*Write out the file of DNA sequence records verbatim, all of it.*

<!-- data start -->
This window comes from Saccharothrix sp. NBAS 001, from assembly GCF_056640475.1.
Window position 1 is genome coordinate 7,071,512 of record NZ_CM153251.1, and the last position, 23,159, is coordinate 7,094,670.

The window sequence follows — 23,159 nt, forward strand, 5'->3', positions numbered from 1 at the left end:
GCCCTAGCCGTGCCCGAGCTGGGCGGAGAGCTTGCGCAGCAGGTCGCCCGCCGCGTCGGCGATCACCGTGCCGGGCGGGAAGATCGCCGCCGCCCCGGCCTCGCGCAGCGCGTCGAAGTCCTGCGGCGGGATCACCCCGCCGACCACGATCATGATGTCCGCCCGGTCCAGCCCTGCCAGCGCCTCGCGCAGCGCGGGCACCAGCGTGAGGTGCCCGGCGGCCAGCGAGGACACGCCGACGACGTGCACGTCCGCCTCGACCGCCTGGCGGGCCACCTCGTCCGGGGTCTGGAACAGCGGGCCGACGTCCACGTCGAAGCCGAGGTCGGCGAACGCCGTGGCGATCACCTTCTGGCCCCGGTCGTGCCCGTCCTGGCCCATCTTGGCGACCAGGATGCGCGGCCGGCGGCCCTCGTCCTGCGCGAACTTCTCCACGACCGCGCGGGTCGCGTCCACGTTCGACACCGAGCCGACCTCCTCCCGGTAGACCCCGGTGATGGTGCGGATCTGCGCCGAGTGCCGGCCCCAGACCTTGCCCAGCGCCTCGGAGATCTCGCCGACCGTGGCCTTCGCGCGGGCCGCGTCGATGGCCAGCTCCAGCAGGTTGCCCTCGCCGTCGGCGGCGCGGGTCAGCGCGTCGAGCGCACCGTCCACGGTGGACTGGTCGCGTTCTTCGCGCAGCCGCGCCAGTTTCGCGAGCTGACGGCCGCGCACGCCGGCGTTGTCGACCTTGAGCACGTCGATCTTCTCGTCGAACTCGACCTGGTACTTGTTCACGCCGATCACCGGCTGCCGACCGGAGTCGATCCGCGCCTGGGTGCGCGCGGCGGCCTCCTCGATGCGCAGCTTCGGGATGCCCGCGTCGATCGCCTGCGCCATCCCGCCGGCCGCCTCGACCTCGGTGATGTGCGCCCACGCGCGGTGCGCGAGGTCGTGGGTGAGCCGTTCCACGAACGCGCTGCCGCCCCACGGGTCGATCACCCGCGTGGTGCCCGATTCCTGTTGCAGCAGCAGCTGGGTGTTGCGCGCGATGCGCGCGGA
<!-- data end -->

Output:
This window comes from Saccharothrix sp. NBAS 001, from assembly GCF_056640475.1.
Window position 1 is genome coordinate 7,071,512 of record NZ_CM153251.1, and the last position, 23,159, is coordinate 7,094,670.

The window sequence follows — 23,159 nt, forward strand, 5'->3', positions numbered from 1 at the left end:
GCCCTAGCCGTGCCCGAGCTGGGCGGAGAGCTTGCGCAGCAGGTCGCCCGCCGCGTCGGCGATCACCGTGCCGGGCGGGAAGATCGCCGCCGCCCCGGCCTCGCGCAGCGCGTCGAAGTCCTGCGGCGGGATCACCCCGCCGACCACGATCATGATGTCCGCCCGGTCCAGCCCTGCCAGCGCCTCGCGCAGCGCGGGCACCAGCGTGAGGTGCCCGGCGGCCAGCGAGGACACGCCGACGACGTGCACGTCCGCCTCGACCGCCTGGCGGGCCACCTCGTCCGGGGTCTGGAACAGCGGGCCGACGTCCACGTCGAAGCCGAGGTCGGCGAACGCCGTGGCGATCACCTTCTGGCCCCGGTCGTGCCCGTCCTGGCCCATCTTGGCGACCAGGATGCGCGGCCGGCGGCCCTCGTCCTGCGCGAACTTCTCCACGACCGCGCGGGTCGCGTCCACGTTCGACACCGAGCCGACCTCCTCCCGGTAGACCCCGGTGATGGTGCGGATCTGCGCCGAGTGCCGGCCCCAGACCTTGCCCAGCGCCTCGGAGATCTCGCCGACCGTGGCCTTCGCGCGGGCCGCGTCGATGGCCAGCTCCAGCAGGTTGCCCTCGCCGTCGGCGGCGCGGGTCAGCGCGTCGAGCGCACCGTCCACGGTGGACTGGTCGCGTTCTTCGCGCAGCCGCGCCAGTTTCGCGAGCTGACGGCCGCGCACGCCGGCGTTGTCGACCTTGAGCACGTCGATCTTCTCGTCGAACTCGACCTGGTACTTGTTCACGCCGATCACCGGCTGCCGACCGGAGTCGATCCGCGCCTGGGTGCGCGCGGCGGCCTCCTCGATGCGCAGCTTCGGGATGCCCGCGTCGATCGCCTGCGCCATCCCGCCGGCCGCCTCGACCTCGGTGATGTGCGCCCACGCGCGGTGCGCGAGGTCGTGGGTGAGCCGTTCCACGAACGCGCTGCCGCCCCACGGGTCGATCACCCGCGTGGTGCCCGATTCCTGTTGCAGCAGCAGCTGGGTGTTGCGCGCGATGCGCGCGGA